Towson ARTS Collective

Furniture Press Books



Dialogue’s End [interviews, reviews, views]

Onthology/audio [recordings of poets]

Cheers, and many thanks for your support,

Christophe Casamassima & Douglas Mowbray

one (Soma)tic Poetry Workshop
every month
for $25 each
(or take all 12 for the price of 10)

for ALL details please
click HERE

Thursday, January 13, 2011

You Can Feel Good About 

Check out my new poem for Zoe Strauss on the latest episode of Jupiter88. You should feel good about it. If not, feel good about the fact that you don't feel good about it. Either way, just relax & feel it.

- Frank Sherlock

Wednesday, January 12, 2011


JUPITER 88 is a video journal of contemporary poetry
Click HERE to see
issue #1 with Debrah Morkun

posted by

Wednesday, January 05, 2011

sharing my new video 

from THE BOOK OF FRANK (Wave Books, 2010)

Tuesday, January 04, 2011

suicide: bullies score again 

My sister called me on the morning of New Years Day to wish me happy birthday. That was nice. She said she was happy I was alive, even nicer. I found out WHAT she meant by that when she followed up with telling me that a teenage boy killed himself back home in rural Pennsylvania. He was in the same high school we had attended. And he had endured severe bullying.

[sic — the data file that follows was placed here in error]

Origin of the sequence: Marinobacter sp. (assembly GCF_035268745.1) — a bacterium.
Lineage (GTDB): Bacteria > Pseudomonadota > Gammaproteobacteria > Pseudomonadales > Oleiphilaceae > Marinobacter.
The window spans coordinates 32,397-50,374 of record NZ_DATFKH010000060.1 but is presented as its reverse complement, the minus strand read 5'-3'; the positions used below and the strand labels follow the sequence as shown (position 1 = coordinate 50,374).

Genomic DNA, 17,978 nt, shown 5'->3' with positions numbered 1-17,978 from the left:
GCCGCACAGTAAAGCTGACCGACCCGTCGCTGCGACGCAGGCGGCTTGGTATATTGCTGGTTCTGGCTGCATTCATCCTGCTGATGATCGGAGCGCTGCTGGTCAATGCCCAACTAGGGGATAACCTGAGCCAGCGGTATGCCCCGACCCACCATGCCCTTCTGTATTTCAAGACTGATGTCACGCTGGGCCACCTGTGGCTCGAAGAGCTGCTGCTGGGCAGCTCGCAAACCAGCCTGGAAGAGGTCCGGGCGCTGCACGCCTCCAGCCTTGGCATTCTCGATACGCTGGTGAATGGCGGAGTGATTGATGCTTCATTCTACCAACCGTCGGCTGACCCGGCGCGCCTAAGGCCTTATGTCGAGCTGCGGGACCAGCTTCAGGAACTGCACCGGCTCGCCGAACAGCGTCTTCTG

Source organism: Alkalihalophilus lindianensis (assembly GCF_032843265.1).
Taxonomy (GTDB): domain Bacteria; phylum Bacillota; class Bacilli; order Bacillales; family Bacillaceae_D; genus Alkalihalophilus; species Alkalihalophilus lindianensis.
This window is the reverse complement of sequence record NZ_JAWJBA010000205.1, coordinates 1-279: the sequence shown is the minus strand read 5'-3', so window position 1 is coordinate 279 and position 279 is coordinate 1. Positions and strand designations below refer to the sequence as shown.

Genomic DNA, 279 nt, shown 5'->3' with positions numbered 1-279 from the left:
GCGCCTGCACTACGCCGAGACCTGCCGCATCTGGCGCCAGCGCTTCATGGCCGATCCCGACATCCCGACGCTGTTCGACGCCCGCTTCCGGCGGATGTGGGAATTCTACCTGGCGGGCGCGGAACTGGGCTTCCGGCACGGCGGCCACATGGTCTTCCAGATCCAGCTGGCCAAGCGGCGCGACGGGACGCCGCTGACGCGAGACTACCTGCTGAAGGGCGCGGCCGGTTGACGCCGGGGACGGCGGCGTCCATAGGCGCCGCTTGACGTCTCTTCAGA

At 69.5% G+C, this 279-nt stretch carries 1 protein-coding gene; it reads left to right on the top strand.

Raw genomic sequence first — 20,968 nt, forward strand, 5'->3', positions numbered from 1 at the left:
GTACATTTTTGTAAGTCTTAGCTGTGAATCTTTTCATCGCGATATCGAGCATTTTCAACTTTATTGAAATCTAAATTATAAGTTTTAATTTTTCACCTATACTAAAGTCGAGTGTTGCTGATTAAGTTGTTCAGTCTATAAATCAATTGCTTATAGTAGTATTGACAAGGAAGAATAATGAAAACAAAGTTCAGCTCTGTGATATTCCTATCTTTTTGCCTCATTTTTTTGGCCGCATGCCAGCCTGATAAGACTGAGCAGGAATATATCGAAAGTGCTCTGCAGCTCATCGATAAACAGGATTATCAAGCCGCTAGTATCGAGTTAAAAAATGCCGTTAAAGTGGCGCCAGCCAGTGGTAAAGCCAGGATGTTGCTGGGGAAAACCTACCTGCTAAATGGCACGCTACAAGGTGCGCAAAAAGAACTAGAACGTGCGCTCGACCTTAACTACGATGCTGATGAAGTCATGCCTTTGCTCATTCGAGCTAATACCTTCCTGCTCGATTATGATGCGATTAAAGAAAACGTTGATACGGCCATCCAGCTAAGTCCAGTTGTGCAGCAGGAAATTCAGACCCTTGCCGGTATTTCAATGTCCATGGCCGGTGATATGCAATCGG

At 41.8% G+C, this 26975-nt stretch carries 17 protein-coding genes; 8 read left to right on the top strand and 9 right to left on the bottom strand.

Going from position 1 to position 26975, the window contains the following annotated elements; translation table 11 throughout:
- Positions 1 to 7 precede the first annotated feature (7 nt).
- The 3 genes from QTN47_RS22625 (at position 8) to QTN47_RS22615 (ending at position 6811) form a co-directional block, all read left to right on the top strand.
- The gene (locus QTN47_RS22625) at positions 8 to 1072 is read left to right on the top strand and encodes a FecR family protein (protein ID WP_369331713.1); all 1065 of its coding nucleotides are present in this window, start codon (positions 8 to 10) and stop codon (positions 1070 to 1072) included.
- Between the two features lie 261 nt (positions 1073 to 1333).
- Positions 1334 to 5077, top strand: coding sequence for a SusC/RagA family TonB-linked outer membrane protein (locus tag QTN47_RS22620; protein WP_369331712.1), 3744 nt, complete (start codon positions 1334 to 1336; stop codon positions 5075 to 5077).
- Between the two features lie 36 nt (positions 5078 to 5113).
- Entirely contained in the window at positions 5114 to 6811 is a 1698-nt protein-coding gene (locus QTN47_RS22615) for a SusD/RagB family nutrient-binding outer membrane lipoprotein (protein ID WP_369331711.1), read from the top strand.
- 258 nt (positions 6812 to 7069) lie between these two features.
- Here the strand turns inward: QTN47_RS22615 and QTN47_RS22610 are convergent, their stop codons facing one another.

She told me that the school was covering up the REASON for the bullying. The boy had Asperger's Syndrome, and the papers, and the faculty claim that THAT is the root of the bullying. But my sister says it's because he was gay. There are other teenagers with handicaps in the school who no one bothers. My father who is a janitor at the school agrees with my sister.

In the end it doesn't matter whether he was viciously tormented for being gay, or not, he had come to that wall so many people come to where it SEEMS better to die. And then they do.

In a way I guess IT IS IMPORTANT we find out whether he was tormented for being gay or not because the gay community if they found out would be more proactive at that school, in that town. I left completely scarred, but stronger than ever, having survived the daily taunts, jabs, the jocks screaming at me EVERY SINGLE DAY "IT'S AN EXIT NOT AN ENTRANCE!" It. It's. It's not. Everyone JUST KNEW that IT was an asshole. And they made me realize I could survive ANYTHING.